Arlington National Cemetery in Arlington County, Virginia — The American South (Mid-Atlantic)
Spirit of the Elbe
In recognition of the cooperation of American, Soviet, and Allied armed forces during World War II, this marker symbolizes the link up of Soviet and American elements at the Elbe River on 25 April 1945.
In tribute to the battle against tyranny.
[Russian Cyrillic translation]
Dedicated in honor of the 50th Anniversary of the Link-up.
Erected 1995 by U.S.A. 50th Anniversary of World War II Commemoration Committee.
Location. 38° 52.624′ N, 77° 4.33′ W. Marker is in Arlington National Cemetery, Virginia, in Arlington County. Marker can be reached from Roosevelt Drive. Click for map. Marker is in Section 7A of the National Cemetery, off the walkway west of Roosevelt Drive and northeast of the Tomb of the Unknowns. Marker is in this post office area: Fort Myer VA 22211, United States of America.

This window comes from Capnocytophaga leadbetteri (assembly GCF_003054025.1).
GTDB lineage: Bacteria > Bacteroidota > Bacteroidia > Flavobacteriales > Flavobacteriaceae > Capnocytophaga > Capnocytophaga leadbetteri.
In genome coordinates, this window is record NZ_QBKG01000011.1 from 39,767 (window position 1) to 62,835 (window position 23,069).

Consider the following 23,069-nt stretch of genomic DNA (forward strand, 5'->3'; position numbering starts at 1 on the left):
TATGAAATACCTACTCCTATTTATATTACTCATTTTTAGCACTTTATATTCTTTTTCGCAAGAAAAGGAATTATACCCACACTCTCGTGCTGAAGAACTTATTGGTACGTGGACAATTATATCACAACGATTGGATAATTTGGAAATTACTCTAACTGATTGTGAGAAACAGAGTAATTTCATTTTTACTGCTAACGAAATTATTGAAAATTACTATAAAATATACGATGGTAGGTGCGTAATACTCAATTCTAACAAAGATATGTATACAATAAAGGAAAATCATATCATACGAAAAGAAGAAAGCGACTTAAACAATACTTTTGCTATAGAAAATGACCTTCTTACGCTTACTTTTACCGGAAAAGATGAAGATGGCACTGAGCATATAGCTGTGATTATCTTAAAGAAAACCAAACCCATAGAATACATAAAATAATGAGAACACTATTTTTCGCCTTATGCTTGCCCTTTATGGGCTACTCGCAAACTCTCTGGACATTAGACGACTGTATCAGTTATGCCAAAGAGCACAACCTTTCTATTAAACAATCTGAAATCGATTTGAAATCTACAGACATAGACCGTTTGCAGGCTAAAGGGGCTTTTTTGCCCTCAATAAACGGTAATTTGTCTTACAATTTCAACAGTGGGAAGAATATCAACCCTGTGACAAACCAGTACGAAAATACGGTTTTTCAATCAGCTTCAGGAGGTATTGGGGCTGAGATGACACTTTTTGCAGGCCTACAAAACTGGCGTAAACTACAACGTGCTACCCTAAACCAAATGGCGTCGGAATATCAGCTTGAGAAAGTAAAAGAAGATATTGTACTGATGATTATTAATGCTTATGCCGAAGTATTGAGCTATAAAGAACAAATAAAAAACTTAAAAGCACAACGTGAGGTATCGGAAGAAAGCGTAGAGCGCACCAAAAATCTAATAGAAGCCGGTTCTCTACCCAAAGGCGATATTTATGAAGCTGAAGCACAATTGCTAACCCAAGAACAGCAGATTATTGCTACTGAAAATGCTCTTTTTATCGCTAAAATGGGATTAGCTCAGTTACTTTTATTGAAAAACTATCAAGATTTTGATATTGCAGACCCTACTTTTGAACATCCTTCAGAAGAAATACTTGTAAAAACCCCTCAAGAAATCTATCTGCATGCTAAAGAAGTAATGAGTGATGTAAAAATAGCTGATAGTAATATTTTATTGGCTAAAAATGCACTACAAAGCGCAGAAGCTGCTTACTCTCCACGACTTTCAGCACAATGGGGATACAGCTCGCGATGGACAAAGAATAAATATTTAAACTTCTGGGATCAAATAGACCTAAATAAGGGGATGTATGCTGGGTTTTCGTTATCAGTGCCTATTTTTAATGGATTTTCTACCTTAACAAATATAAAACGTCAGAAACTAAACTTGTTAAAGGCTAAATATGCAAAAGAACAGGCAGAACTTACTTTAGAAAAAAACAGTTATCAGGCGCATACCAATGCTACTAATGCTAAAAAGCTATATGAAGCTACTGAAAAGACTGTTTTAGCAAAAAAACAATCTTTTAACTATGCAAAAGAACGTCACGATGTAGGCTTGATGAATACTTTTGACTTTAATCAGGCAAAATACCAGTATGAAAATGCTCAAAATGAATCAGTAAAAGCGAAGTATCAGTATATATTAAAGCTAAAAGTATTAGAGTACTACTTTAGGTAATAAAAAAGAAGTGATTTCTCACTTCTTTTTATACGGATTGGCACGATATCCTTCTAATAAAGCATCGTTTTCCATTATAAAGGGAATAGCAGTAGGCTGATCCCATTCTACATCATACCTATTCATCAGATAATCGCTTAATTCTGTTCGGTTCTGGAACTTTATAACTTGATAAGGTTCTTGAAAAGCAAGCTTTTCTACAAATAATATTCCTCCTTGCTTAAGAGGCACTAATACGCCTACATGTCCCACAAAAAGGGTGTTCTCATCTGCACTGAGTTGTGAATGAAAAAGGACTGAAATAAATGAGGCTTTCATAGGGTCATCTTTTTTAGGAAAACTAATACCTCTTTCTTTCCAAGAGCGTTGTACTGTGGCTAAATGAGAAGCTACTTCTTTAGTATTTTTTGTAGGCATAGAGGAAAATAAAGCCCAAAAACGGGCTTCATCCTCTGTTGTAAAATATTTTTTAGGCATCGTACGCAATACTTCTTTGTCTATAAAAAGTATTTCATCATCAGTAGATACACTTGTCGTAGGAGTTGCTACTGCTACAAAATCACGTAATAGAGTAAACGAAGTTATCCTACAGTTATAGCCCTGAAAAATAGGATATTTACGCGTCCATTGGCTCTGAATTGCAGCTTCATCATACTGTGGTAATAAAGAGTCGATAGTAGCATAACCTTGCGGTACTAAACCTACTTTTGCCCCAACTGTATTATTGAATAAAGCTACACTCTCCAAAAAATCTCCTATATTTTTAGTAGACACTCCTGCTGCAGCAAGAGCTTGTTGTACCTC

Other nearby markers. At least 8 other markers are within walking distance of this marker. The Memorial Carillon at Arlington National Cemetery (within shouting distance of this marker); Korean War Contemplative Bench (about 300 feet away, measured in a direct line); American Defenders of Bataan and Corregidor, Inc. (about 300 feet away); Tomb of the Unknowns The Rakkasans (about 400 feet away); Third Infantry Division, U.S. Army (about 500 feet away); American Special Operations Forces (about 500 feet away); U.S. War Correspondent (about 500 feet away). Click for a list of all markers in Arlington National Cemetery.
Additional keywords. 69th Infantry Division, U.S. Army; 58th Guards Division, 1st Ukranian Front, Red Army; Torgau, Germany; Tomb of the Unknowns.
Categories. • Military • Peace • War, World II •
Credits. This page originally submitted on , by Richard E. Miller of Oxon Hill, Maryland. This page has been viewed 809 times since then and 60 times this year. Last updated on , by Richard E. Miller of Oxon Hill, Maryland. Photos: 1, 2. submitted on , by Richard E. Miller of Oxon Hill, Maryland. 3. submitted on , by Richard E. Miller of Oxon Hill, Maryland. • Craig Swain was the editor who published this page. This page was last revised on June 16, 2016.